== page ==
In everyday use, the word "theory" often means an untested hunch, or a guess without supporting evidence.But you only hear this from those promoting biological evolution or climate change theories. Here is more typical scientific usage, from a recent Nature magazine podcast:
But for scientists, a theory has nearly the opposite meaning. A theory is a well-substantiated explanation of an aspect of the natural world that can incorporate laws, hypotheses and facts. The theory of gravitation, for instance, explains why apples fall from trees and astronauts float in space. Similarly, the theory of evolution explains why so many plants and imals—some very similar and some very different—exist on Earth now and in the past, as revealed by the fossil record.
Theories is the right word for it, because no one is really sure. ... Recently there has been a new theory. ... two existing theories... [2:30]That's right, scientists talk about competing theories all the time, and they certainly aren't all well-substantiated as they usually contradict each other.
There are also theories like String Theory, which have no substantiation, and do not even make any testable predictions.
Wikipedia is dominated by evolutionists and climate leftists who insist on defining:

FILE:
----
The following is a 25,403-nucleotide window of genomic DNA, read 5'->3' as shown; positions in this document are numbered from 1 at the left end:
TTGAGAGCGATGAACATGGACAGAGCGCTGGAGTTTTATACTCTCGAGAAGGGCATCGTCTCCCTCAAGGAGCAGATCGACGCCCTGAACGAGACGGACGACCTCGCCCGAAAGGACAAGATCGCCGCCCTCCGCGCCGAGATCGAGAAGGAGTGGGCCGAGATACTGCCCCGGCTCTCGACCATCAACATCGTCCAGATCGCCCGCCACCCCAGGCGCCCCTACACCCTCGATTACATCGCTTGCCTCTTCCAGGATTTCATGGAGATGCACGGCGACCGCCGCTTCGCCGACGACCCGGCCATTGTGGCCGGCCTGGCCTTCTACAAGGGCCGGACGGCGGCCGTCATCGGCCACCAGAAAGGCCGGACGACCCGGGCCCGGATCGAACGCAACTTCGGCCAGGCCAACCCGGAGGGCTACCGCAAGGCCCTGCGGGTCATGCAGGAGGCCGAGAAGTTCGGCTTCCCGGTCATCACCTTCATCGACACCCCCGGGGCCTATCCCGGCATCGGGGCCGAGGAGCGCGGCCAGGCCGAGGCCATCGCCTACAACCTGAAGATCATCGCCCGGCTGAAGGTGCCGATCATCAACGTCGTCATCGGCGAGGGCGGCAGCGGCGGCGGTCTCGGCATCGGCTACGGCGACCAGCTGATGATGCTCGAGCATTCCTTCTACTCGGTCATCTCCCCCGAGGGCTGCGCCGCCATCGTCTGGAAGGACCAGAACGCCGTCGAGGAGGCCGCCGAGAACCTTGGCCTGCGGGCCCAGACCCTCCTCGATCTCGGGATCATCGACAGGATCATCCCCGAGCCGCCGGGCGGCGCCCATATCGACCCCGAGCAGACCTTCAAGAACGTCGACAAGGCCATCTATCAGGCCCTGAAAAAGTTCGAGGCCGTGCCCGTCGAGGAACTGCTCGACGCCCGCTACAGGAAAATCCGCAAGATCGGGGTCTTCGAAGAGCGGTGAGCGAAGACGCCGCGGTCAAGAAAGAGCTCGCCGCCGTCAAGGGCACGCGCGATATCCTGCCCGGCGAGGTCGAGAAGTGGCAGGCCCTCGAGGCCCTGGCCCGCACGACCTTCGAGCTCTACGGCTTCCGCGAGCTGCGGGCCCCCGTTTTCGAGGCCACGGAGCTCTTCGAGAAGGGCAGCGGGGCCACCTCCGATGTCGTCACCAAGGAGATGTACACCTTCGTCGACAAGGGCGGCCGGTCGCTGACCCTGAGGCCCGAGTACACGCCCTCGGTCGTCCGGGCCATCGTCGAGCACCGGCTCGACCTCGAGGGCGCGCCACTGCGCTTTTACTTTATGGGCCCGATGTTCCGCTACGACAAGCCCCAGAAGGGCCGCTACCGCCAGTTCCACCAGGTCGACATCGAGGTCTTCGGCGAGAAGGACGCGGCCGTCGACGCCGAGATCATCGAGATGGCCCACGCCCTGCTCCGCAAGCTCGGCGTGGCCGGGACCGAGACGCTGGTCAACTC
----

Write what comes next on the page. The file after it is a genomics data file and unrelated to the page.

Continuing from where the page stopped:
In modern science, the term "theory" refers to scientific theories, a well-confirmed type of explanation of nature, made in a way consistent with scientific method, and fulfilling the criteria required by modern science. Such theories are described in such a way that scientific tests should be able to provide empirical support for it, or empirical contradiction ("falsify") of it. Scientific theories are the most reliable, rigorous, and comprehensive form of scientific knowledge, in contrast to more common uses of the word "theory" that imply that something is unproven or speculative (which in formal terms is better characterized by the word hypothesis).No, the theories on that Nature podcast are not well-confirmed, and String Theory is not described in a way to make it testable.
In Mathematics, a theory is a body of axioms, along with the theorems deducible from those axioms. They are usually computable and consistent, but may not match anything in the real world.